Truth about BPD

In a January 2022 article about rethinking borderline personality disorder on the Scientific American website, writer Diana Kwon reported that as many as 80% of people with BPD may have a history of trauma. She also stated that many people (including both clinicians and patients) have advocated on behalf of renaming BPD as complex posttraumatic stress disorder, or CPTSD.

Martin Bohus, a psychiatrist at the Central Institute for Mental Health in Mannheim, Germany, told Kwon that viewing borderline personality disorder through a trauma-informed lens is a more appropriate way to address the challenges that people who are now diagnosed with BPD are facing.

“[BPD] fits much better to stress-related disorders because what we know from our clients is that there is no borderline disorder without severe, interpersonal early stress,” Bohus said.

No “official” reclassification of borderline personality disorder as complex PTSD or another condition will occur at least until a new version of the DSM is published. BPD was first included in the third edition of the DSM, and it remained in this resource book in its fourth and fifth editions. 

The DSM-3 was published in 1980. The DSM-4 came out in 1994, and the current edition (DSM-5) made its initial appearance in 2013. An updated version of the DSM-5 was released in March 2022. This version, DSM-5-TR, did not include any changes related to BPD’s diagnostic criteria or classification.

Therapist who is rethinking borderline personality disorder

How to Properly Help Someone With Symptoms of Borderline Personality Disorder

Though the issue of rethinking borderline personality disorder may be controversial to some people, there is little debate about the necessity of treatment for people who experience the symptoms that are currently associated with BPD.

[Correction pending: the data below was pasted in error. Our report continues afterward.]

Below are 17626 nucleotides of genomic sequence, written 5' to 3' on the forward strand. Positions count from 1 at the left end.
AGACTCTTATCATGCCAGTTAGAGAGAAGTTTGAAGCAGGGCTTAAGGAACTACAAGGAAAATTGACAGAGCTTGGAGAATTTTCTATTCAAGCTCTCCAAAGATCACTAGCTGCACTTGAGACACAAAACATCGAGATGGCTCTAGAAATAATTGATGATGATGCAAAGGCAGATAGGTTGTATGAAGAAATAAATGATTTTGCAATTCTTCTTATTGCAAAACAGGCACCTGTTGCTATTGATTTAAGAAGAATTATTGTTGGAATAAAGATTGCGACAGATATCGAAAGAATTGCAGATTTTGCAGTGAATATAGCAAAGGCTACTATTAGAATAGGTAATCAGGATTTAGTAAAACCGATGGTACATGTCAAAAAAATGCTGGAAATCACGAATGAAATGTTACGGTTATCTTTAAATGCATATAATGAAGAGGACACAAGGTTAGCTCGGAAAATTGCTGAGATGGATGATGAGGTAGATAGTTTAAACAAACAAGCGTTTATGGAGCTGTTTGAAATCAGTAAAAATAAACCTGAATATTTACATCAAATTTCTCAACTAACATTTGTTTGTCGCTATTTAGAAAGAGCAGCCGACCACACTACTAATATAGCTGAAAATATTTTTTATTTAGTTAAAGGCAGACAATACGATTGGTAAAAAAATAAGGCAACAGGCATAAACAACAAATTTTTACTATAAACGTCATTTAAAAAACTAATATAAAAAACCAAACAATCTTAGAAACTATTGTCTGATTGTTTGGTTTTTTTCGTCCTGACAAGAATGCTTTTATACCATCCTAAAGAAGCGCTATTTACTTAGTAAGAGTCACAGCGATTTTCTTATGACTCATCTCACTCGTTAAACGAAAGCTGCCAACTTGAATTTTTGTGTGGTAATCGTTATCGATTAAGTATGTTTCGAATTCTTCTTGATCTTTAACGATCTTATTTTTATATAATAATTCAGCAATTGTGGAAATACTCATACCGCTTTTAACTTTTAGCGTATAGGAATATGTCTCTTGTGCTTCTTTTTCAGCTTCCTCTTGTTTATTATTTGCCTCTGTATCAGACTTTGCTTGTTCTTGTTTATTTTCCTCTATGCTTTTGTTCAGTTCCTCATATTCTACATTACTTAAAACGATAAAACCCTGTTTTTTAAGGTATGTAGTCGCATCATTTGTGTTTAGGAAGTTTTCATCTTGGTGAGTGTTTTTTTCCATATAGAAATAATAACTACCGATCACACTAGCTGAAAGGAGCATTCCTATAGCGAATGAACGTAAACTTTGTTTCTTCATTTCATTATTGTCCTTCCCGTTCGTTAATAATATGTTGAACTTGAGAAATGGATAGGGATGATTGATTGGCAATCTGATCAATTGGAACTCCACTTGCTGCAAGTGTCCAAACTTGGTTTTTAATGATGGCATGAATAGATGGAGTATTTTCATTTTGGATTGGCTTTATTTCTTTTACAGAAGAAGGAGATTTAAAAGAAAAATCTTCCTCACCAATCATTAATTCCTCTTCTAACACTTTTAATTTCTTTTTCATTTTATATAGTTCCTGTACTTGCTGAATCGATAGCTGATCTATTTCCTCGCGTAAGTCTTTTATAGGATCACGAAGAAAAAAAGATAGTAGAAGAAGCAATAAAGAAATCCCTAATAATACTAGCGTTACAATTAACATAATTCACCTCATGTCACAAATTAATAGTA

Comprehensive treatment for borderline personality disorder typically involves one or more types of psychotherapy. 

Dialectical behavior therapy (DBT) is the leading form of therapy for borderline personality disorder. This approach, which was established by Dr. Marsha Linehan near the end of the previous century, focuses on skill development in four areas:

  • Core mindfulness
  • Emotion regulation
  • Distress tolerance
  • Interpersonal effectiveness

DBT also addresses parasuicide, trauma, and behaviors that diminish self-respect and undermine the therapeutic process. 

If a person with BPD is also dealing with depression, anxiety, trauma, or other co-occurring mental health concerns, treatment may include elements such as transcranial magnetic stimulation (TMS) therapy, eye movement desensitization and reprocessing (EMDR) therapy, neurofeedback, somatic therapy, and various prescription medications.

Begin Treatment for Borderline Personality Disorder in Los Angeles, California

Montare Behavioral Health is a premier provider of comprehensive treatment services for adults whose lives have been disrupted by borderline personality disorder, trauma, and a wide range of additional mental health concerns. At our treatment center in Los Angeles, California, skilled professionals offer focused inpatient and outpatient care in a safe and extremely supportive environment. Contact us today to learn more.